Back in 2015, the United Nation Climate Change Conference led to the Paris Agreement setting the goal of limiting global warming to “well below 2 °C” compared to pre-industrial levels was signed. To support this objective, in 2021, the Science-Based Target Initiative (SBTI) set a demanding scientific objective to keep global warming at 1.5°C. Hence reducing our carbon footprint has become a core challenge that not only individuals but corporations have to engage with in all their operations. And R&D has a pivotal role in making it happen.
Why Assess for Carbon Neutrality?
Therefore, most companies have incorporated the global warming stake as one of the main pillars of their corporate social responsibility. To do so, for example, the Atos Group’s has set up its Environmental Management System (EMS) – ISO 14001 certified- has been aligned to enable its customers and employees to live, work and develop sustainably, in a safe and secure information space.
All elements linked with the activities, products or services of an organization that can impact the environment should be assessed to conclude the mitigation steps to be initiated, if any.
An example of impacts pertinent to our domain is consumption of energy that comes from fossil fuels thereby leading to carbon emissions.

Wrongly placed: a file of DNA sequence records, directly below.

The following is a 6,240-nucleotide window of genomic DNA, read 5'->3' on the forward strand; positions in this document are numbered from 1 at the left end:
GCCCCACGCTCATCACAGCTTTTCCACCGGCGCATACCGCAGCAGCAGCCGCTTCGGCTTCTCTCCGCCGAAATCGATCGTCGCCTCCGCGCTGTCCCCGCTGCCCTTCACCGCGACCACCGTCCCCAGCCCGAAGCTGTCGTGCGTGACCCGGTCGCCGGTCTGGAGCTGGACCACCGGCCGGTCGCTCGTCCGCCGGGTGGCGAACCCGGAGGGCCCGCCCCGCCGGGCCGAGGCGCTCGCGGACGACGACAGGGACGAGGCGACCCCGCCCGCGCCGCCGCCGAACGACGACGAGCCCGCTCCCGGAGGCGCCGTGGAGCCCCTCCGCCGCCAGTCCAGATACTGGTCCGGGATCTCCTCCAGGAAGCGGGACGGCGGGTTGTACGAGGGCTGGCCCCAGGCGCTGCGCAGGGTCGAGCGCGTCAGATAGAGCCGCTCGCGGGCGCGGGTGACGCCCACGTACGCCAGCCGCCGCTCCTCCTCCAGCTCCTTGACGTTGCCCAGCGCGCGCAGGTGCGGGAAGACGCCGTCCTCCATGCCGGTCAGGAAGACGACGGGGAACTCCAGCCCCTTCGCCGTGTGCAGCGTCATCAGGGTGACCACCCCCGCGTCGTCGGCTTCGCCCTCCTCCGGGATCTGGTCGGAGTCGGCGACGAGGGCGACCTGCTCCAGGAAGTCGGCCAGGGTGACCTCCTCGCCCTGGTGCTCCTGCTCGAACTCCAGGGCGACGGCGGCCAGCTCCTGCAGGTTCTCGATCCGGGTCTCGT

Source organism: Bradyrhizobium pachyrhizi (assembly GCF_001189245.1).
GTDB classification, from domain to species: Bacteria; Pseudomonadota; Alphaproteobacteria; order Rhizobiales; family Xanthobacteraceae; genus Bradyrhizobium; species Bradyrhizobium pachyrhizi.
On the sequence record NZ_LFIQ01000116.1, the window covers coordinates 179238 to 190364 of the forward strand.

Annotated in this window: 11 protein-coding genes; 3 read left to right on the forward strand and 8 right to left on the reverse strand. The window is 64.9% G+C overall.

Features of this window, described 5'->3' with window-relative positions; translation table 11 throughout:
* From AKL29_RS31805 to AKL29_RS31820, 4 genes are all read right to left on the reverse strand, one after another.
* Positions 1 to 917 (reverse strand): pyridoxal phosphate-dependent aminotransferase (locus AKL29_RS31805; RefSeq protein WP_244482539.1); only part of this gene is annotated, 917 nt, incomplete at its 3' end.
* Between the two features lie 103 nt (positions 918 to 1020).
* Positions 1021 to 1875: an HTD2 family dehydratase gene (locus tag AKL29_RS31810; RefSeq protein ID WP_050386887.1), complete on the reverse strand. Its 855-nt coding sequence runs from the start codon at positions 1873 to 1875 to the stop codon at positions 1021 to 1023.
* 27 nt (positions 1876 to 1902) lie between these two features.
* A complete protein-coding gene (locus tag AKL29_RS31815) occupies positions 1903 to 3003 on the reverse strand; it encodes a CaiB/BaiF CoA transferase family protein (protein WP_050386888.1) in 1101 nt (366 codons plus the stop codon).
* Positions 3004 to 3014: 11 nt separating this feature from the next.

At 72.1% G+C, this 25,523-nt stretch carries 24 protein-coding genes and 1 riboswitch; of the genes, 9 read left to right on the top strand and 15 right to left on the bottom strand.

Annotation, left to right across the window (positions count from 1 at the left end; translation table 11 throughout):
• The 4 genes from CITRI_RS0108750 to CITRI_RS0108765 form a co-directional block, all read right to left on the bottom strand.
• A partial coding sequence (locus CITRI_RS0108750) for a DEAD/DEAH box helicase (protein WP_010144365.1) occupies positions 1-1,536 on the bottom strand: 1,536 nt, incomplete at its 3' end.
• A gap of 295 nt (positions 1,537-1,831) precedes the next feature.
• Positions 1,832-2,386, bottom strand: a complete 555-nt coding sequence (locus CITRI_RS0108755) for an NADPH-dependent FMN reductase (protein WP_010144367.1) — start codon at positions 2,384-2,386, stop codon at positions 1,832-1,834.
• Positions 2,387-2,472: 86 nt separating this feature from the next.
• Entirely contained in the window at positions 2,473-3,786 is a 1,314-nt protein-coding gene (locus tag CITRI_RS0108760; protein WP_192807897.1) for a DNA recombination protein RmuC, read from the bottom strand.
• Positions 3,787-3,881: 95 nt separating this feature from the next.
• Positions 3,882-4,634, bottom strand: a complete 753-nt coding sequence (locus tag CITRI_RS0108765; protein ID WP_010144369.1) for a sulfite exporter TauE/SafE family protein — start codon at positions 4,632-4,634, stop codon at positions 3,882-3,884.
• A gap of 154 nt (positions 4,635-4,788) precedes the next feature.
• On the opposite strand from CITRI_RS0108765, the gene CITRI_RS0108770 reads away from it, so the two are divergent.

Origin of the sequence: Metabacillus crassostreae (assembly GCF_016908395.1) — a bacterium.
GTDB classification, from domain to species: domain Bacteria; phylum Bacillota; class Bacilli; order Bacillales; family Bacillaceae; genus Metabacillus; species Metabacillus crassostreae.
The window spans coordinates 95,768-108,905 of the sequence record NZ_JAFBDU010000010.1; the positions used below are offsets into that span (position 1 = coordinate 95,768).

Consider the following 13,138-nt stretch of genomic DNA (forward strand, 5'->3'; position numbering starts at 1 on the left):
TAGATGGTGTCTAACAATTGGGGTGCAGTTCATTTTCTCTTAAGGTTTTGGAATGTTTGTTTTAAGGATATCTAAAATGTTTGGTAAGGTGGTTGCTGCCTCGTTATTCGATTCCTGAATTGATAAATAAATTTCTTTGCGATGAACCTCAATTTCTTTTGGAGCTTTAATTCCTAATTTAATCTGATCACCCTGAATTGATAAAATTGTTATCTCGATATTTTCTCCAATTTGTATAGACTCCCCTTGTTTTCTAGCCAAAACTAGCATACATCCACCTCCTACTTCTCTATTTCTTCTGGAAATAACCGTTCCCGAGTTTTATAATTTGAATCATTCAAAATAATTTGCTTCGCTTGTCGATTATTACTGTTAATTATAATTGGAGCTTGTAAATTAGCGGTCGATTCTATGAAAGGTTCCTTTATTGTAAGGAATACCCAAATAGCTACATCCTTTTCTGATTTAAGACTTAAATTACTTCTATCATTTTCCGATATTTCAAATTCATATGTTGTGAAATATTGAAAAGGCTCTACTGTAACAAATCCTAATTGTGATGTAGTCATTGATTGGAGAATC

So, it is imperative that assessment is done to improve the environmental performance of digital solutions and technologies in the fight against global warming.
The case of Cloud MDR operations
The MDR service that Eviden provides worldwide has been certified to be carbon neutral. In this article we aim to explain the main dimensions used for assessing the carbon neutral status and the process that was followed for computing it.
The Managed Detection and Response (MDR) Service consists of two parts – the people who provide the SOC services and the technology represented by the AIsaac platform that is used to deliver the service. Both these parts were considered to arrive at the total carbon emissions for the MDR service.
Eviden’s MDR service benefits from an eco-design that leverages a cloud environment for the platform and operational efficiency achieved through usage of the AIsaac platform. AIsaac also uses AI & Automation to improve operational efficiencies and thus helps in reducing the number of people required to run the MDR service.
How to Assess for Carbon Neutrality?